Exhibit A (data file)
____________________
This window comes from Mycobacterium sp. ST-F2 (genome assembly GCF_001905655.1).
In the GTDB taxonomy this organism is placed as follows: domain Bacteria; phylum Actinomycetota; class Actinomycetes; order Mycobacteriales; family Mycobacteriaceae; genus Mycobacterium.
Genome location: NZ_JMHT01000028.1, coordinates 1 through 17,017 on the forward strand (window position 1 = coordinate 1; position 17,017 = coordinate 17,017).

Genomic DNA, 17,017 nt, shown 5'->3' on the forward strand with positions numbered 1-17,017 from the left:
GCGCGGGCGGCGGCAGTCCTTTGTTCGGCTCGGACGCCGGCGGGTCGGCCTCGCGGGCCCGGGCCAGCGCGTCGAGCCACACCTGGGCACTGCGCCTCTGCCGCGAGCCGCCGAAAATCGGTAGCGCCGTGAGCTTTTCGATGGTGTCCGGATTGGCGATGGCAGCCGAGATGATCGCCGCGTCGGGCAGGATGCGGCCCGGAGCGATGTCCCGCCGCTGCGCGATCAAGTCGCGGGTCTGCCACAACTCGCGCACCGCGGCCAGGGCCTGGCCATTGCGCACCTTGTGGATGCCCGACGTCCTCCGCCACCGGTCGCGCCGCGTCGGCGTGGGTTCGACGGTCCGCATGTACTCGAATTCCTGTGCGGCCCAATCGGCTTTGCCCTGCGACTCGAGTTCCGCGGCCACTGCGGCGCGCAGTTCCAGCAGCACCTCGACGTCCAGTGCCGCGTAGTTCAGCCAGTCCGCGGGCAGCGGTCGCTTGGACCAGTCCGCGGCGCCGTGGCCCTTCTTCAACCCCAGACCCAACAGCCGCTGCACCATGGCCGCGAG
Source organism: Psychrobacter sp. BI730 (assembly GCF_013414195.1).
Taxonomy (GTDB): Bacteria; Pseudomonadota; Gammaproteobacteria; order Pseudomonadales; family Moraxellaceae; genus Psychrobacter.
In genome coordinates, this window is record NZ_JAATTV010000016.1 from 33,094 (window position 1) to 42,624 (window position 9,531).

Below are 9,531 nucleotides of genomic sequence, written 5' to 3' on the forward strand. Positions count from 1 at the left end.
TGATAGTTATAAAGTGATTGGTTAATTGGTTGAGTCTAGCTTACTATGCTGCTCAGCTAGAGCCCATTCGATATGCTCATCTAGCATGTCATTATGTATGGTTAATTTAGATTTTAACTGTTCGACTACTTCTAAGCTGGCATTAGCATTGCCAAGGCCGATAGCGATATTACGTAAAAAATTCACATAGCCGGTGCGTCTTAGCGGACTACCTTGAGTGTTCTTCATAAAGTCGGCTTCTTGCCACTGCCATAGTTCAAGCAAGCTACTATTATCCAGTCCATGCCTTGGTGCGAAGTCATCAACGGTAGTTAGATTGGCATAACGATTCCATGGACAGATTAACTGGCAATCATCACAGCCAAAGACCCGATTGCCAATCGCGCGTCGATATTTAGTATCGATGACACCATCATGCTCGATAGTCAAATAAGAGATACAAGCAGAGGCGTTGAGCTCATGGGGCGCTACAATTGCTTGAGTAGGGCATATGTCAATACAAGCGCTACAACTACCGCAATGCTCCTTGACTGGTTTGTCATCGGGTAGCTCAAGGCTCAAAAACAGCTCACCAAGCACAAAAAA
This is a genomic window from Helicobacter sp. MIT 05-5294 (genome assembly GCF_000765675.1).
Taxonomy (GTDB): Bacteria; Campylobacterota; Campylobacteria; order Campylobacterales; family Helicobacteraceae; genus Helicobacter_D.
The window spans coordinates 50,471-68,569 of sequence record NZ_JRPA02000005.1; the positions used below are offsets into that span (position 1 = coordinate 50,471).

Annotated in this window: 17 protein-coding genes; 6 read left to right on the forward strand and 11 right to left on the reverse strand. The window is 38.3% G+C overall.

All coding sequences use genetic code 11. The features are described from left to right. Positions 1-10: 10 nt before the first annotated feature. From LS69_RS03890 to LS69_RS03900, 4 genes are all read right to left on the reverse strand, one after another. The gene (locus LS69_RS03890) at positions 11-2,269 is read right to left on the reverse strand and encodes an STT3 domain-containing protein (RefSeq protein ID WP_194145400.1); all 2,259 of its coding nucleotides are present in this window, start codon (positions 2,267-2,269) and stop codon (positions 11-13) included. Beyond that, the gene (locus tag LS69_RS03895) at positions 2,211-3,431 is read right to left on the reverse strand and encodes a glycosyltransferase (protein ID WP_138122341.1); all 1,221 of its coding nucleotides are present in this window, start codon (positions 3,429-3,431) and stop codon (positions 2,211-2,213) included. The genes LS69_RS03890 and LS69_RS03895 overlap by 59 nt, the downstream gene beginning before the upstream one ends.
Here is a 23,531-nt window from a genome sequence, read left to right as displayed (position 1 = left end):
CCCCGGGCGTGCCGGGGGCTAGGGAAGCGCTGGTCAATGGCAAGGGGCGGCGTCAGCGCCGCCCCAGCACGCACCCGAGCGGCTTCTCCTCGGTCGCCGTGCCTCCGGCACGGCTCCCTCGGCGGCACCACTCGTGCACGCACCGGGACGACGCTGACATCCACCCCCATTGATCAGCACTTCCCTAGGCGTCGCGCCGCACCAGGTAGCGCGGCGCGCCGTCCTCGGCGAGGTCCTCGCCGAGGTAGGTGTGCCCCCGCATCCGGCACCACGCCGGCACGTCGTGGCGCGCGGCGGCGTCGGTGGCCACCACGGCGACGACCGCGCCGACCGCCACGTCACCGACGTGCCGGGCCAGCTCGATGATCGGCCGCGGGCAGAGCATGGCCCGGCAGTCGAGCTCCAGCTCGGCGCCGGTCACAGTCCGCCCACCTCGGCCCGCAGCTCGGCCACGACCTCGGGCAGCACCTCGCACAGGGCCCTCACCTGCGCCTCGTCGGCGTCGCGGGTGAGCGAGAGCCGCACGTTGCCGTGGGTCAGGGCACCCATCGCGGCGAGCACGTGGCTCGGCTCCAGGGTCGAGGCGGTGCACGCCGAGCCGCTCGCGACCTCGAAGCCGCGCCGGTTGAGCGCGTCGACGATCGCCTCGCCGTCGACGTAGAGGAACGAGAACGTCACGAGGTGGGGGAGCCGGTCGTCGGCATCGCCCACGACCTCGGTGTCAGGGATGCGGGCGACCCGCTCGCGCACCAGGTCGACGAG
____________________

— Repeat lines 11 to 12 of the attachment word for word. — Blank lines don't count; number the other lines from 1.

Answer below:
This is a genomic window from Helicobacter sp. MIT 05-5294 (genome assembly GCF_000765675.1).
Taxonomy (GTDB): Bacteria; Campylobacterota; Campylobacteria; order Campylobacterales; family Helicobacteraceae; genus Helicobacter_D.